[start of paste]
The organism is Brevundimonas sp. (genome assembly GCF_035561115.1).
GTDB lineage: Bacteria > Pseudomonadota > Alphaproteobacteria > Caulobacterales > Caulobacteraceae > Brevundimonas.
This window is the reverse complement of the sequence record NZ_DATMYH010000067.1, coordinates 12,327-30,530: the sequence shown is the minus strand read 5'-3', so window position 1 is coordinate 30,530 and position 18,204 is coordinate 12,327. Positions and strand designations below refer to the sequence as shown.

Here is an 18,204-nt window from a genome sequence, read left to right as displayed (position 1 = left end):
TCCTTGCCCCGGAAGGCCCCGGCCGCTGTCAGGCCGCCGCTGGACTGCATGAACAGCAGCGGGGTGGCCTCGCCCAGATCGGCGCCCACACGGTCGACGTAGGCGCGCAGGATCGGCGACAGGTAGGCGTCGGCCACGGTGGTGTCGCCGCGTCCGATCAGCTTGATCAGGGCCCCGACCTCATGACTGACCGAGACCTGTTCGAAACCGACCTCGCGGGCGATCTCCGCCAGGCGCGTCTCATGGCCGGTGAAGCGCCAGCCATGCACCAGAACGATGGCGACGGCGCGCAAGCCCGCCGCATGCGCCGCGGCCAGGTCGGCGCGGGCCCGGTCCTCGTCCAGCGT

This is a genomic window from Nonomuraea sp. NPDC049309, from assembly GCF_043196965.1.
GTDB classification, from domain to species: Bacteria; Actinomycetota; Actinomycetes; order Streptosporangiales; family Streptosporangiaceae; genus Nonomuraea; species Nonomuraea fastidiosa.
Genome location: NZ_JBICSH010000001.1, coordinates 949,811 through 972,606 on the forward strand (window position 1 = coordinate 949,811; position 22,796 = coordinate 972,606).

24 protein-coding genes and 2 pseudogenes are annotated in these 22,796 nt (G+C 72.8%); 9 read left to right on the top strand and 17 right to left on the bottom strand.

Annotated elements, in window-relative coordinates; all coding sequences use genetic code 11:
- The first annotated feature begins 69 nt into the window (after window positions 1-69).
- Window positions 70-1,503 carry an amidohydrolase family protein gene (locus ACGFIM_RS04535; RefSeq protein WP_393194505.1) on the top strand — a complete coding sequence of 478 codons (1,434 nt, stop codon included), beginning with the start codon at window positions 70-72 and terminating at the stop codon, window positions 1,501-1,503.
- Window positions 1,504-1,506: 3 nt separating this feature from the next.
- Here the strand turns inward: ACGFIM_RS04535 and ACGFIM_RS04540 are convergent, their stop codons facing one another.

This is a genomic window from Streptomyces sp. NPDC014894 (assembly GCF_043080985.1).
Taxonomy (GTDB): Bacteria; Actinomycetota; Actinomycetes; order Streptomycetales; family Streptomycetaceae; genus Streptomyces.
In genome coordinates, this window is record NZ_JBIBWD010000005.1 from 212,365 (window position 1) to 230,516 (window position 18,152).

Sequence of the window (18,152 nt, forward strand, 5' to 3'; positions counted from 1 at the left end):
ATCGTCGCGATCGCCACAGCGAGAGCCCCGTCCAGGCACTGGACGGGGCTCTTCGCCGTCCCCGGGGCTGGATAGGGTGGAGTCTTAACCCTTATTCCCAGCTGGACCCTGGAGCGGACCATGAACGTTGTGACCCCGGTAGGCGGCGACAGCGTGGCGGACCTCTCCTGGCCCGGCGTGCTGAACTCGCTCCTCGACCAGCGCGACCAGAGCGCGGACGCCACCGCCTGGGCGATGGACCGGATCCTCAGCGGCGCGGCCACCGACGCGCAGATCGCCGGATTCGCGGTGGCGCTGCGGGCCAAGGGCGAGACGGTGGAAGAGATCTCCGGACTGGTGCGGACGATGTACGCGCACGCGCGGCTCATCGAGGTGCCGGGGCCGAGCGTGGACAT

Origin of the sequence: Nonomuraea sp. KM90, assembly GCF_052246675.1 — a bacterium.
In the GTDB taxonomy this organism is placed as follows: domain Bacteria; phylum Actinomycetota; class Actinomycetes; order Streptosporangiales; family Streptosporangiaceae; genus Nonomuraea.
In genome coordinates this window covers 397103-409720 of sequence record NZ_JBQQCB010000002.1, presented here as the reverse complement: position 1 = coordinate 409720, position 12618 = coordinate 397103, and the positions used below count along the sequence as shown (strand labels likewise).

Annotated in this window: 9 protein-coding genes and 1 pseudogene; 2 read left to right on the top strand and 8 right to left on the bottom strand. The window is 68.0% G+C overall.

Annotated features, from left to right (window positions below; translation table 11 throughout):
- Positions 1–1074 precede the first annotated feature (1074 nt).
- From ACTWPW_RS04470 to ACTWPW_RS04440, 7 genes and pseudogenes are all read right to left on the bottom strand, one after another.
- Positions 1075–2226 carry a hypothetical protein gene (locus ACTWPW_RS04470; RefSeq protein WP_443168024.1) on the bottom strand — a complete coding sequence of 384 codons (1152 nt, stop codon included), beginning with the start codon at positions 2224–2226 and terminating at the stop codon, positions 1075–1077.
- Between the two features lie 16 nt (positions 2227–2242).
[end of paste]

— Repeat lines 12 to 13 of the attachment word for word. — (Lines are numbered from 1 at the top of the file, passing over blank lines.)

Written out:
- Window positions 70-1,503 carry an amidohydrolase family protein gene (locus ACGFIM_RS04535; RefSeq protein WP_393194505.1) on the top strand — a complete coding sequence of 478 codons (1,434 nt, stop codon included), beginning with the start codon at window positions 70-72 and terminating at the stop codon, window positions 1,501-1,503.
- Window positions 1,504-1,506: 3 nt separating this feature from the next.